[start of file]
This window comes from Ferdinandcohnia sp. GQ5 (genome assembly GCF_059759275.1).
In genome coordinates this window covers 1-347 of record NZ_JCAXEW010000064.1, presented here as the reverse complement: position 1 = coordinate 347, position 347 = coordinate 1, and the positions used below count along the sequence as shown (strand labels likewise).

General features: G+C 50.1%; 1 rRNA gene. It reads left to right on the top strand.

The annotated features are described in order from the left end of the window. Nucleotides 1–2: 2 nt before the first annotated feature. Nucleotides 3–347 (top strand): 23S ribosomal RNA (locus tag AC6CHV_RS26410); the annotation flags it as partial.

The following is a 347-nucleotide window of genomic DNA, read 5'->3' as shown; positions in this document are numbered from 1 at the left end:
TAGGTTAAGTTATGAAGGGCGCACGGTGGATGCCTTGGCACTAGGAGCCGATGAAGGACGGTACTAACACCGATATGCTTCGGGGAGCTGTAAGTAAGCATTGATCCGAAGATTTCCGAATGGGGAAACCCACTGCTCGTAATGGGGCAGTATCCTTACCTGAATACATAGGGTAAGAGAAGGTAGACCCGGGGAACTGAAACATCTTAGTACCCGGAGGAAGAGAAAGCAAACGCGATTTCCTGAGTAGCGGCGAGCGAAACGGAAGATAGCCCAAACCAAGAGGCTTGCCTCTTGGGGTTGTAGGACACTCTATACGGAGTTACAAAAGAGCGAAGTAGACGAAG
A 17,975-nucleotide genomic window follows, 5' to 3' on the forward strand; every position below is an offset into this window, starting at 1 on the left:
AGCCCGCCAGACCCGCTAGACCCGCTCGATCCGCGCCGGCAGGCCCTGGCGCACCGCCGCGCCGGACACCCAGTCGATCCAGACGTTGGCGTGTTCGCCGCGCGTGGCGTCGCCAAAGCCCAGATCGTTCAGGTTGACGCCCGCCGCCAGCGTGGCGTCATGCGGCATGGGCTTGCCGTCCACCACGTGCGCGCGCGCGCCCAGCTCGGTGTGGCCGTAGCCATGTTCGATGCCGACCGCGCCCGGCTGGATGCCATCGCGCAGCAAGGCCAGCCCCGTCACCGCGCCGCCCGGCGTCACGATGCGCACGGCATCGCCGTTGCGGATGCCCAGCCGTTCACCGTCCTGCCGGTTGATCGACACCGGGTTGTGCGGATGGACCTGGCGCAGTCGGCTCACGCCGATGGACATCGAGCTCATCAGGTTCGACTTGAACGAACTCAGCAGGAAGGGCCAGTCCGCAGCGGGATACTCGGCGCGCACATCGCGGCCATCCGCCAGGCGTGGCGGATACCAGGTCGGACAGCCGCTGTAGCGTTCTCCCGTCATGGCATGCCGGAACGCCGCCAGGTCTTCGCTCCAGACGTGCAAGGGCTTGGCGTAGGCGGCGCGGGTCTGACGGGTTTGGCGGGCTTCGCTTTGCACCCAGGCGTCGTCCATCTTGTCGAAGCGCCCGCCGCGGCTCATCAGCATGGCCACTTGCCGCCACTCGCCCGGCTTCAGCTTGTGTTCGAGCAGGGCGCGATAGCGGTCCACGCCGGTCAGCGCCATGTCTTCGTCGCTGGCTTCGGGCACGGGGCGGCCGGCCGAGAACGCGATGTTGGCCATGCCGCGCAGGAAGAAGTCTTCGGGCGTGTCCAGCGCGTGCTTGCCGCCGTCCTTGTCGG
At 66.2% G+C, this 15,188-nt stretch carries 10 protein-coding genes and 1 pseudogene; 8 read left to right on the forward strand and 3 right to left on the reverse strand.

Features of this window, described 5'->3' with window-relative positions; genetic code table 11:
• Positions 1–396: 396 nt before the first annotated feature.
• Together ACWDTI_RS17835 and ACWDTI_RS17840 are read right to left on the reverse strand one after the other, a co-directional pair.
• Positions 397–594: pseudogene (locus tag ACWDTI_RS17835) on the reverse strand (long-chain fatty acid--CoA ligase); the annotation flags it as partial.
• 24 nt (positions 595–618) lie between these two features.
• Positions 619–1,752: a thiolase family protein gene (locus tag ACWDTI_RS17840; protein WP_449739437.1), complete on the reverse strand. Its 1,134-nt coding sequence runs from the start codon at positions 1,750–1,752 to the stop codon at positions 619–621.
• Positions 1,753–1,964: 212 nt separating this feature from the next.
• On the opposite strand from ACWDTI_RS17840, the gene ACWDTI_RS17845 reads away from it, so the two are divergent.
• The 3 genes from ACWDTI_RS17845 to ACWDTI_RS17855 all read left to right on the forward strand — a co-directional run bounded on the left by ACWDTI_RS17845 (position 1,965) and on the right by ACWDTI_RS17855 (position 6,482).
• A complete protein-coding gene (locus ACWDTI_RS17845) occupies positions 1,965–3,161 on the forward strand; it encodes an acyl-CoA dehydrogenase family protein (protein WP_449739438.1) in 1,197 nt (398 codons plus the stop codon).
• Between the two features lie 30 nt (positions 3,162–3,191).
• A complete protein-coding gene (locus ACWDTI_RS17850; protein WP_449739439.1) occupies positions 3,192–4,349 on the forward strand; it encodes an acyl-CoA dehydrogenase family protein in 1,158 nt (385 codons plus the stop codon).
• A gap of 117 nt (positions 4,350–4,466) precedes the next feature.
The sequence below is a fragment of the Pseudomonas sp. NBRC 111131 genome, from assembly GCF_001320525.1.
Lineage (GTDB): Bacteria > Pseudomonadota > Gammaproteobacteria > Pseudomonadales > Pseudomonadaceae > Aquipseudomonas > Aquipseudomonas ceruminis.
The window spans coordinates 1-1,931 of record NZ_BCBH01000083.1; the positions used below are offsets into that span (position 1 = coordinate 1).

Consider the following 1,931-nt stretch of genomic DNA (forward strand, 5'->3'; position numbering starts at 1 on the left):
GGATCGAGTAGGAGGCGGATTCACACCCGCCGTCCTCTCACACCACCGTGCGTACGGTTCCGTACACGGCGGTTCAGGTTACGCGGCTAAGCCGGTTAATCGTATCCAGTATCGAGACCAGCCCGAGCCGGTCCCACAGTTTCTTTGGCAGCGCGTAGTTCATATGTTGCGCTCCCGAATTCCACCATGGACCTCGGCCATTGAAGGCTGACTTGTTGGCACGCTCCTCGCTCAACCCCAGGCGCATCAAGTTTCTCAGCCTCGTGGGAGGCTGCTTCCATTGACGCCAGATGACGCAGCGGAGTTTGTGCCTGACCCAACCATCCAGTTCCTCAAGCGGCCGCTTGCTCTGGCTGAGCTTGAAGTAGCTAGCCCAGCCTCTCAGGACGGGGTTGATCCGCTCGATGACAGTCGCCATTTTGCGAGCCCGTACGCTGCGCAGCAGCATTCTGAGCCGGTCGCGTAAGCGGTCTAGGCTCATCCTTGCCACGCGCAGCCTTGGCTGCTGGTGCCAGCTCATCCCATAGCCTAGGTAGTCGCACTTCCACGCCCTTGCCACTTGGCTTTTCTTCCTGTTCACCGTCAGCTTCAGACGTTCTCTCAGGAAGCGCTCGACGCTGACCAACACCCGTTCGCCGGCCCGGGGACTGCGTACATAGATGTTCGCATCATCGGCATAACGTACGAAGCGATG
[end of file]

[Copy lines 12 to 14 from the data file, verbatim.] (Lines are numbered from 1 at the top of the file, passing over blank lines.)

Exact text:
• Together ACWDTI_RS17835 and ACWDTI_RS17840 are read right to left on the reverse strand one after the other, a co-directional pair.
• Positions 397–594: pseudogene (locus tag ACWDTI_RS17835) on the reverse strand (long-chain fatty acid--CoA ligase); the annotation flags it as partial.
• 24 nt (positions 595–618) lie between these two features.